Succession leads to Hasidic Jewish success

Hasidic Judaism is in its “golden, even platinum age” thanks to the effective succession of leaders and the dynasties they have built in America, said sociologist Samuel Heilman in a talk he gave at the City University of New York Graduate Center in early May, which RW attended. Heilman was speaking about his new book Who Will Lead Us? The Story of Five Hasidic Dynasties in America (University of California Press, $29.95). He noted that the different Hasidic groups show different patterns of leadership succession when a “rebbe” dies—some, such as the Satmar branch, have two or more leaders who compete for leadership, while the Lubavitch Hasidim have functioned with no successor since its last rebbe, Menachem Schneerson, was pronounced messiah upon his death by his followers. Heilman added that sons and sons-in-law increasingly succeed fathers today, a pattern that was not the case before the growth of Hasidic pluralism. The teaching known as “holy seed” that passes on the leadership to sons of rebbes has also influenced this trend; sons of rebbes would once work in other professions, but such options are now more limited, leading to family rivalry.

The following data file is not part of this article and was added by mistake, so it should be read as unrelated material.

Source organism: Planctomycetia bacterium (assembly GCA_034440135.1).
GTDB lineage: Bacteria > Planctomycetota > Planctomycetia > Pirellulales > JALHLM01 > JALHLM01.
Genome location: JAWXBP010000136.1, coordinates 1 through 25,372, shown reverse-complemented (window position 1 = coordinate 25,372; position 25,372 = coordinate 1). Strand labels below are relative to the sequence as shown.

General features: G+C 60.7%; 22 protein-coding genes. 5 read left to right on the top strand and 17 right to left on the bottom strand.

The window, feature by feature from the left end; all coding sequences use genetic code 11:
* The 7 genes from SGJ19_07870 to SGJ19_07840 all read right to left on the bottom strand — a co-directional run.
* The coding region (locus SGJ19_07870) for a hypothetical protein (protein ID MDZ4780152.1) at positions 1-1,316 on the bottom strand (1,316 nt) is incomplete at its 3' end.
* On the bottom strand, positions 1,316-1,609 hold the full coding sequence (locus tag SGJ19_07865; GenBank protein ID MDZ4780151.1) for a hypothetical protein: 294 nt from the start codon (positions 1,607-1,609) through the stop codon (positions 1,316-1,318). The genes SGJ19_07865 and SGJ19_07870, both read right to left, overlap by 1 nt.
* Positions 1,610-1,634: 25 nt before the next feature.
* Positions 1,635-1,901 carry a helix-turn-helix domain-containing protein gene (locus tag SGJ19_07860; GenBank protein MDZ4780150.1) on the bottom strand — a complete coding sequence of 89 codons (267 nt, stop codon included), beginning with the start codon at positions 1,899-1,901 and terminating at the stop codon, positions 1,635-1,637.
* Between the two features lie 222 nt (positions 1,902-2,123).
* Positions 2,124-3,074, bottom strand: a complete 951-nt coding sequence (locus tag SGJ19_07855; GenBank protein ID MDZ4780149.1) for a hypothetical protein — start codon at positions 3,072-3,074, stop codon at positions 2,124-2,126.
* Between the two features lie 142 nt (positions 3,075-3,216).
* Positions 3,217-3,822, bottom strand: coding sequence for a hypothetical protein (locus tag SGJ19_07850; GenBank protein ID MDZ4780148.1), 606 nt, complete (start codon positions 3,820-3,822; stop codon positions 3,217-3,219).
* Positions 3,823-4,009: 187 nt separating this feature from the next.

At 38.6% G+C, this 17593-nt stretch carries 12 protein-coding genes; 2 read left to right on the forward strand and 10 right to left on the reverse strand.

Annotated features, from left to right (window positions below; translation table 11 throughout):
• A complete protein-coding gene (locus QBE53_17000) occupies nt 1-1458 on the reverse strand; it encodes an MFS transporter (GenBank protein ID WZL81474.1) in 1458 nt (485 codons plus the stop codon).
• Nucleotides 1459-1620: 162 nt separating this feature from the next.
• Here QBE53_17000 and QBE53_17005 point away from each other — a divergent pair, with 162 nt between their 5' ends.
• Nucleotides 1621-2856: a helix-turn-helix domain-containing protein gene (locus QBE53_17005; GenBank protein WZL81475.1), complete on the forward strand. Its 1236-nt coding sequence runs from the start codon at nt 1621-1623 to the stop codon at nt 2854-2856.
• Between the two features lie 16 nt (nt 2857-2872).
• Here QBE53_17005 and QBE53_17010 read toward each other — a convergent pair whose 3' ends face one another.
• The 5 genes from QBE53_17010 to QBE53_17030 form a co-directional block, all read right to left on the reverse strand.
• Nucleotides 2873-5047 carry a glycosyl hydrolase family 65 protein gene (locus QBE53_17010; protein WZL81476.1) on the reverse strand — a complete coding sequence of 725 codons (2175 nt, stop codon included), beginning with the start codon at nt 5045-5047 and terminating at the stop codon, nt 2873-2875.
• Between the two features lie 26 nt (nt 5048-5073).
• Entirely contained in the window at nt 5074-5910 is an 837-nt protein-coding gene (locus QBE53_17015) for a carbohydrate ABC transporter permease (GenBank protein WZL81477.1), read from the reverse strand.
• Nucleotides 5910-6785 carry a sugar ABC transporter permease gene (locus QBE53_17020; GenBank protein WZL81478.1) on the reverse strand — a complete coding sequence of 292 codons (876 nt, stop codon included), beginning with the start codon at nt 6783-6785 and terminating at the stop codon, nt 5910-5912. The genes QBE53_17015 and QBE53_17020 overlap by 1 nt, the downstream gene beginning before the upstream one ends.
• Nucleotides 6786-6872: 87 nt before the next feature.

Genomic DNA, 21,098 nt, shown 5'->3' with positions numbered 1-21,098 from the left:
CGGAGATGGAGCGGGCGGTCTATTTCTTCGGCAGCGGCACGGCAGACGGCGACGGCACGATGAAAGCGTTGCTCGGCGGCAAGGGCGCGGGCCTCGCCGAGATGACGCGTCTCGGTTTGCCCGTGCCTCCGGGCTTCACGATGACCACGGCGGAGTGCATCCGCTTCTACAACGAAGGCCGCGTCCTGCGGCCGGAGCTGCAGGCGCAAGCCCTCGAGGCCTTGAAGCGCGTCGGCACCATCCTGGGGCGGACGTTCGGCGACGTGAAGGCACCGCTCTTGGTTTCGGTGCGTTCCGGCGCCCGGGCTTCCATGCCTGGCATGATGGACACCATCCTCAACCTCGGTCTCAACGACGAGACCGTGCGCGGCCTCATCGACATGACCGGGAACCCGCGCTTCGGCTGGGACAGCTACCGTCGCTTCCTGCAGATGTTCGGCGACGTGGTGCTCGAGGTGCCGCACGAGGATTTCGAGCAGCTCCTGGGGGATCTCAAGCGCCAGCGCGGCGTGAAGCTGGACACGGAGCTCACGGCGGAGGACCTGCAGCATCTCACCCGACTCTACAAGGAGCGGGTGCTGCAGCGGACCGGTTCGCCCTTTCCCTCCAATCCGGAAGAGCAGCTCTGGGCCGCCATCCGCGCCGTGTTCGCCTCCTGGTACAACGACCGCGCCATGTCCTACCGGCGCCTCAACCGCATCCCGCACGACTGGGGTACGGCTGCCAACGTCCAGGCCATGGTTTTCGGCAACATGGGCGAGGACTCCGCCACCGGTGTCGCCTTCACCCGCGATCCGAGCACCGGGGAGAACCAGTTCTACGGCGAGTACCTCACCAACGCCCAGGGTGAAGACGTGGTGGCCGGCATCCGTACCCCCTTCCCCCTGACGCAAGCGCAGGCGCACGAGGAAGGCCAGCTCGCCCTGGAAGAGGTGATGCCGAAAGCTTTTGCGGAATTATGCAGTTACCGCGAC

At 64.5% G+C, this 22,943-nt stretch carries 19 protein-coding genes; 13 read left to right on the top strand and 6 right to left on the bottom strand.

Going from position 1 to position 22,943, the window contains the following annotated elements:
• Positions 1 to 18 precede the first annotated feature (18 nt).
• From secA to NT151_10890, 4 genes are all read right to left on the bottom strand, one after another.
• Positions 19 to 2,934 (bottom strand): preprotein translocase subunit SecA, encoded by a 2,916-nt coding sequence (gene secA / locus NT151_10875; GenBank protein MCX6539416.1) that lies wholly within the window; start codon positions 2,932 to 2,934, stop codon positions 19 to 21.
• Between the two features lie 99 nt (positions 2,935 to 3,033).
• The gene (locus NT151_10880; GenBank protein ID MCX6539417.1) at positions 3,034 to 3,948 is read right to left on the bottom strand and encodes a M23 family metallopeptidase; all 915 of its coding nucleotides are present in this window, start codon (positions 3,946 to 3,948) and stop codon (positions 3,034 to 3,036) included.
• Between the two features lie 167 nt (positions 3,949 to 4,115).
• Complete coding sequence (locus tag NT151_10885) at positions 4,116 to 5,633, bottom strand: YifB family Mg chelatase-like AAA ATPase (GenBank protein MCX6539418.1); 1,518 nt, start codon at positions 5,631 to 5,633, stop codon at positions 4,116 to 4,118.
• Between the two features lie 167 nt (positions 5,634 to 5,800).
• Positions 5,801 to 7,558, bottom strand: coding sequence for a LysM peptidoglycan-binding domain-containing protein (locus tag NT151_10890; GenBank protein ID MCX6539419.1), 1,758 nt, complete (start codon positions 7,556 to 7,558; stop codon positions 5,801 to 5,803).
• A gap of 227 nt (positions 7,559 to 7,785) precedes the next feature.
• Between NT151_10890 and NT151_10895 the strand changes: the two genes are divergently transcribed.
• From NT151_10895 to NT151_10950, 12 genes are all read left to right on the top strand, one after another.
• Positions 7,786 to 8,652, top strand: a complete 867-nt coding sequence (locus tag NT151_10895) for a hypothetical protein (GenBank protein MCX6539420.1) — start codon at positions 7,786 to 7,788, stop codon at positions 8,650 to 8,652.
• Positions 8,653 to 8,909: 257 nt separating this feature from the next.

But Heilman stressed that the outlook for the Hasidim is bright, even with the struggles for succession, when only two decades ago few would have predicted survival for these traditionalist communities, much less success. “The U.S. has been better for Hasidim than anywhere else, even Israel. This is the golden age of Hasidism—they have more wealth, people, authority, power, and security than they ever did in Europe…. The move from the melting pot to the salad bowl, or multiculturalism, has been very good for the Hasidim.” These communities are free of restrictions, while the welfare state offers them considerable support. These rebbes’ influence and authority come from the substantial institutions (mosdos) they have built in the way of charities, schools, and real estate and other financial interests. In turn, members give their leaders increasing power and prestige. Heilman concludes that each rebbe increasingly competes with the other rebbes in a limited market where their “brands” seem increasingly similar in terms of lifestyle and attitudes toward the outside world. Yet these rebbes and their followers believe that Hasidim “should chart the direction of Jewish history…. Increasingly rebbes feel they are not only local leaders of their Hasidim but also international voices heard beyond their courts.”